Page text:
I’ve mentioned them before but GRIEF might be my favorite heavy band. EYEHATEGOD, EARTH, and ELECTRIC WIZARD are also way up there for me. I’m also really into FLOOR, CAVITY, BORIS, SUNN, NOOTHGRUSH, METH DRINKER…this is sort of turning into a MySpace bio, but that’s a general idea of who I steal ideas from.

Sludge has historically been associated with heroin and liquor, and doom has been associated with weed and beer. You’ve been open about your straight-edge lifestyle for as long as you’ve been in the public eye. Do you have any ideas about why those genres tend to pair culturally with certain substances, and do you expect any disconnect in fans who expect that kind of lifestyle from their musicians?

I’m no music historian by any means, but I think that drugs have fueled rock and roll in general for a really long time. In order to play something that really challenges normalcy and conformity, you need to have a screw loose, and I think the majority of people need drugs to loosen those screws. Specifically, when it comes to doom and sludge, both styles lack energy but are fueled by darkness. I think people who are depressed and unmotivated use drugs to escape, so sludge and doom are almost like the musical extremes of that lack of will.

As far as where I come into that…to me, straight edge is all about abstaining from mental prisons. All my life, I’ve seen people use drugs and drink to fit in and be mindlessly accepted into society. I want nothing to do with that — blending in with others is never going to help me solve my internal problems. So I have a dark side to my personality that specifically conflicts with substance abuse. If anyone was ever put off by my music because I’m straight edge, luckily BUZZOVEN is a really great band that they can listen to instead.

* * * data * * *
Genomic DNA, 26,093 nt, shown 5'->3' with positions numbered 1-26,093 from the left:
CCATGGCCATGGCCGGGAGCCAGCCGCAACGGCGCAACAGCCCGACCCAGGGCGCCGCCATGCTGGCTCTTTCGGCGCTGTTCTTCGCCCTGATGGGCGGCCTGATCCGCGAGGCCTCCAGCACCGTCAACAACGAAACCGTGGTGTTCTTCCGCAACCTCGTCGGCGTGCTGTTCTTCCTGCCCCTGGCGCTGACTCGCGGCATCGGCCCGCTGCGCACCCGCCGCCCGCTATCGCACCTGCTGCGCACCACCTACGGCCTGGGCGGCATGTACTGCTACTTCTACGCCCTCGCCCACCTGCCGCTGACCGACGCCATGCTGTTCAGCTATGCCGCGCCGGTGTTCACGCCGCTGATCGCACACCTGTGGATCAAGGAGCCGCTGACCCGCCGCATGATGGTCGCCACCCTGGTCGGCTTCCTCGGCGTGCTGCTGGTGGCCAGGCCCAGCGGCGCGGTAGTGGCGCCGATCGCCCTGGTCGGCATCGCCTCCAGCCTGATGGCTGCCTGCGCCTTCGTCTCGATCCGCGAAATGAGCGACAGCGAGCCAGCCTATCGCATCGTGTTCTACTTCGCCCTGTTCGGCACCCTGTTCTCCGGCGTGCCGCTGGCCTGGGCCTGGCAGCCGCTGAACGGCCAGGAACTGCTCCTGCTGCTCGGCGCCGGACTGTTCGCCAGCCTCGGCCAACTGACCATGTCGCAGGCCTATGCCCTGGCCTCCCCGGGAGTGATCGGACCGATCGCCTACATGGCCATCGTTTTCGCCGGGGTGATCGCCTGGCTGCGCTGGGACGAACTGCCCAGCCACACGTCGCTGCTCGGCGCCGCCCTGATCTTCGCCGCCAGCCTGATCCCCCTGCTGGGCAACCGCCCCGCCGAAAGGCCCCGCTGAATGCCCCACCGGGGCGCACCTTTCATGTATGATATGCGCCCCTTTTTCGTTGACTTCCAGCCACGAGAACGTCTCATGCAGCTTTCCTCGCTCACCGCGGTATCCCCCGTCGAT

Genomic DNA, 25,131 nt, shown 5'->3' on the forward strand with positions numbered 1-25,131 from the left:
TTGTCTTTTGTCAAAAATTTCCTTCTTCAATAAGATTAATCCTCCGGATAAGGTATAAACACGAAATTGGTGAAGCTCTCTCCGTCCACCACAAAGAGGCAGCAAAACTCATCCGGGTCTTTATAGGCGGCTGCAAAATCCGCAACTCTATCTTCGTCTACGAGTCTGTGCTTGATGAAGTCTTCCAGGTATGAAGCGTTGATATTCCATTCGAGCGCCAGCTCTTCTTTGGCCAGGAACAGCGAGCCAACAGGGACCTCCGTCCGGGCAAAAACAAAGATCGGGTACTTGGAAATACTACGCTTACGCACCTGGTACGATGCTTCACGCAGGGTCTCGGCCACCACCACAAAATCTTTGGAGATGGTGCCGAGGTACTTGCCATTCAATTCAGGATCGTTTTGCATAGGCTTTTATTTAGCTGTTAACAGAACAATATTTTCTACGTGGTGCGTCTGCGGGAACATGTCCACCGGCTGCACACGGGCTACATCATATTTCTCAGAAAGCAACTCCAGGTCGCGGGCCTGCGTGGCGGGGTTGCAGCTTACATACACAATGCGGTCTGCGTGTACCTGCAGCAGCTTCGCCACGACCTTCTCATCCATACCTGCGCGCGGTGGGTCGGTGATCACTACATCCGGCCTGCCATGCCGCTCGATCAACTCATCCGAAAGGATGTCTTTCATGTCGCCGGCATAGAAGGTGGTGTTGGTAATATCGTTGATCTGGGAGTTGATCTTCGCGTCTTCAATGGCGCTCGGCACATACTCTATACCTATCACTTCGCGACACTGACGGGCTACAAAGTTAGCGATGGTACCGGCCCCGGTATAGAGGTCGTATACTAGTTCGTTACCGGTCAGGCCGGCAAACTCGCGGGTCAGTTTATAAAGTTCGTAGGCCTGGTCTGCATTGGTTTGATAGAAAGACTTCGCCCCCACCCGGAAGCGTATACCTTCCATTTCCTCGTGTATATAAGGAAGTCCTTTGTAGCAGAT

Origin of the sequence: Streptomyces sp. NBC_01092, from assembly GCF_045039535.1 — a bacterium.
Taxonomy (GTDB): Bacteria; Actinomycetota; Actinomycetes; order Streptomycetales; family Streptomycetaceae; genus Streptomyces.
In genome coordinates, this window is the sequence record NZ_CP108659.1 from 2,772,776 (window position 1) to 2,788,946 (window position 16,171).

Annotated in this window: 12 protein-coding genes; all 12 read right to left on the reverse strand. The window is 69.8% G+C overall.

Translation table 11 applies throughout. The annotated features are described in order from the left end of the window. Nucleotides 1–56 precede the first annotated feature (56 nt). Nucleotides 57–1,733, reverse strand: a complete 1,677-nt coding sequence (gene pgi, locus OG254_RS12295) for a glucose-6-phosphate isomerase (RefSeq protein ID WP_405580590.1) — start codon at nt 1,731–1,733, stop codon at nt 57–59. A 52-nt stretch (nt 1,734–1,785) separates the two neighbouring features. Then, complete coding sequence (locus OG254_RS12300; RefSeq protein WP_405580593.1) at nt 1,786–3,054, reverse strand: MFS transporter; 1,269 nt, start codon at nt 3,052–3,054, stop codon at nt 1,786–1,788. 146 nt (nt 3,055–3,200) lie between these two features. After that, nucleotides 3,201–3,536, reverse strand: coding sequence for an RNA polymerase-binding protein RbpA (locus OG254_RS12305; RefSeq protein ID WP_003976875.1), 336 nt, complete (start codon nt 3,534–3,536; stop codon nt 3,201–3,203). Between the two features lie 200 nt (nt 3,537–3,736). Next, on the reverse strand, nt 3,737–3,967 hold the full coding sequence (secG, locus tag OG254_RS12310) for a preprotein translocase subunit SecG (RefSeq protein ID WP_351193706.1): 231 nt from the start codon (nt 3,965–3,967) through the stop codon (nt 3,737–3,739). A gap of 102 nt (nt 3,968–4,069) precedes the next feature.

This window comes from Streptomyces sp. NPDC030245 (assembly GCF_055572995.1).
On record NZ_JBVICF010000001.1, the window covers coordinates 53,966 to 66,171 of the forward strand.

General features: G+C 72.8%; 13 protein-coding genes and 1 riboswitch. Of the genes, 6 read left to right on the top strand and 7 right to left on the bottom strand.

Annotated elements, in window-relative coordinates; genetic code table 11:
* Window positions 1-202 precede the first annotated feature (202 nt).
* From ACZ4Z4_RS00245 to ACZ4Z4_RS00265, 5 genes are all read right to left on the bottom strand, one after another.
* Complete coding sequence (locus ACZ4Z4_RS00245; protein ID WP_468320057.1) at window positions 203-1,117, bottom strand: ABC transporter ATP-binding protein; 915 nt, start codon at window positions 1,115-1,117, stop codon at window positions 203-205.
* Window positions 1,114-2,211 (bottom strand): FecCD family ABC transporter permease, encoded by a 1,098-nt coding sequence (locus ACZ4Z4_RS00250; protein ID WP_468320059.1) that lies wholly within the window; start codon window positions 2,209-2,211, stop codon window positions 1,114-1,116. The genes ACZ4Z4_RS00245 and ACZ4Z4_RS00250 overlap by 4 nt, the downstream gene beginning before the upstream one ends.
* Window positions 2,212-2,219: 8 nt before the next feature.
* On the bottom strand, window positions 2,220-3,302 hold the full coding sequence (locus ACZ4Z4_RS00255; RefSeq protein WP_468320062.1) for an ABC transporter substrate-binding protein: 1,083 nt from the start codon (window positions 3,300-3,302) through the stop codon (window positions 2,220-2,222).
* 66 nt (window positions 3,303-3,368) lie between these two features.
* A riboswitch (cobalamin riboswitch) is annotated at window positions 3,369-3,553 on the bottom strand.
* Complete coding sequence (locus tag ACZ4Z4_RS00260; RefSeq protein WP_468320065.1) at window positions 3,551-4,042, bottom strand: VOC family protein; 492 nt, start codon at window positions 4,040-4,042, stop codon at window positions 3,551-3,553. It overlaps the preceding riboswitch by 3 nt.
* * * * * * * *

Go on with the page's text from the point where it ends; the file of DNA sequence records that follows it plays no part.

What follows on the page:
Getting back to Stomach, the 2nd Demo is released on LSOH Records, your own label. You founded and ran Bad Teeth in a previous life. What inspired you to start a label again, and what is your creative vision for it moving forward?

I think the labels I’ve done in the past were always testaments to my spirit and involvement in whatever I was doing, so I’ve always found it appropriate to start something new instead of resurrecting a previous label of mine. There was an era of my interests during TOOTH DECAY RECORDS. Then there was one for BAD TEETH RECORDINGS. Now, with LAST SHRED OF HOPE, this will represent me during this time period for a while, until whenever it ends. As of right now, I don’t have any plans to pursue this label very seriously. I just wanted to self-release the newest STOMACH material because I got really excited about the idea of ordering 100 cassette tapes again.

What can people expect from Stomach following this demo? Do you have any live performances planned? 

This latest release, which will drop at the time of this article coming out, is a 2nd Demo cassette consisting of 4 new songs, recorded at THE PIT II and mixed/mastered by Will at DEAD AIR STUDIOS. Coming out later this year or early next year will be a full-length LP, which I’ve already recorded as well and am super pumped about. The recording quality and tones are a bit of a step up with this new stuff, but I think it came together in a way that’s still really harsh and punishing. Adam Tomlinson, from SICK/TIRED and SEA OF SHIT, is gonna be doing the live band with me as a 2-piece, with him on guitar and me on drums and vocals — IRON LUNG style. We actually have a gig on 7/1 in Chicago with a bunch of grindcore and powerviolence bands – including the almighty HUMMINGBIRD OF DEATH, which I’m fucking excited for.

Written By

Evan lives in Arizona and works as an English and History teacher. He loves to learn new things and meet new people.